If you didn't catch Bruce Pounder's recent column on CFO.com, drop what you're doing and give it a read now.
In it, Pounder takes a different tack in the IFRS argument — one that focuses on risk analysis rather than pros and cons.
“Usually,” writes Pounder, immediate past chair of the Small Business Financial and Regulatory Affairs Committee of the Institute of Management Accountants, “risk analysis is conducted to identify outcomes that are highly probable because companies should prepare for such outcomes. But risk analysis can also be done to identify outcomes that are highly improbable so that companies do not waste time and effort preparing for them.”
In this case, Pounder focuses on the generally accepted worst-case IFRS scenario — that the SEC would force U.S. public companies to switch from GAAP to IFRs “without substantial standard-level convergence having been attained between the two sets of rules.”
That scenario presents very little risk to U.S. companies. And why? Because it won't happen. Writes Pounder:
“First, the SEC has clearly communicated that the less standard-level convergence between U.S. GAAP and IFRS is attained, the less the SEC will be inclined to even consider a switch from one to the other.
“Second, the SEC is simply not stupid enough to saddle U.S. companies with avoidable costs while we remain in the shadow of the global financial crisis. The SEC and its staff have their strengths and weaknesses, but in my experience, their weaknesses do not include a lack of intelligence. The political fallout for the SEC would be devastating at a time they can ill afford more negative attention.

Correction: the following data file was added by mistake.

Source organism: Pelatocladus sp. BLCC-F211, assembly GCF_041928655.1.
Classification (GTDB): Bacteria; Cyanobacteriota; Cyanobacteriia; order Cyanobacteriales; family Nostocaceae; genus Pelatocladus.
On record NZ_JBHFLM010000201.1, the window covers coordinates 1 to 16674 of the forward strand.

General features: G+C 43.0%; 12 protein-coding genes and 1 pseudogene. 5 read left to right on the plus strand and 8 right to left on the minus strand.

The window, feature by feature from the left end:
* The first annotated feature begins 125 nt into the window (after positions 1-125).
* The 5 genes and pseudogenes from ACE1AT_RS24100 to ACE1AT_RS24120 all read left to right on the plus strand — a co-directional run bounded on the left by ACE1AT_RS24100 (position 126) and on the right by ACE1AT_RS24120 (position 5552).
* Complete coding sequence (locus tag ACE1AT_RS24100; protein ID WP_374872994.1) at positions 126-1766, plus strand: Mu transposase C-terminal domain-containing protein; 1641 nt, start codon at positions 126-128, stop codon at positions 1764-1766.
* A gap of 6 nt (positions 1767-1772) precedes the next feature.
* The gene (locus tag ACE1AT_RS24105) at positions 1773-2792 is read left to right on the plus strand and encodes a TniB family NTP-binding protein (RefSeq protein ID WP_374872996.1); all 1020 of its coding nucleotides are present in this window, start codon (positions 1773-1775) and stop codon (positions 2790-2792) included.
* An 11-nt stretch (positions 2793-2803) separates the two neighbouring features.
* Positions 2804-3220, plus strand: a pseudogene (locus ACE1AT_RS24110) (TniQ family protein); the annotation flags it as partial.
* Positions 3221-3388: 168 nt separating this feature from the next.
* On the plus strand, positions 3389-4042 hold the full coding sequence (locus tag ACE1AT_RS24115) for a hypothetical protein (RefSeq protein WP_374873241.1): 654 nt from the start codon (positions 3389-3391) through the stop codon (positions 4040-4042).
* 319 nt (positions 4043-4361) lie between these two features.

“Third, and most significantly, for the SEC to order a switch from future U.S. GAAP to future IFRS despite substantial differences between those sets of standards, the SEC would have to conclude that FASB and its standard-setting predecessors completely failed to get U.S. GAAP 'right.' That would be despite nearly eight decades of trying and in light of the commission's staunch support during that time.”
According to Pounder, U.S. companies are better off focusing on the “profound changes to U.S. GAAP” that convergence efforts have already started to produce.
Pounder is not the only person chiming in on IFRS these days. Sir David Tweedie, chair of the International Accounting Standards Board, has some rather blunt views on the subject. To wit:
Don't hold back, Sir David. Tell us what you really think.
Of course, lots of questions about GAAP and IFRS have arisen now that Robert Herz has stepped down as chair of the Financial Accounting Standards Board.
It seems there are a lot of IFRS risks to analyze these days.
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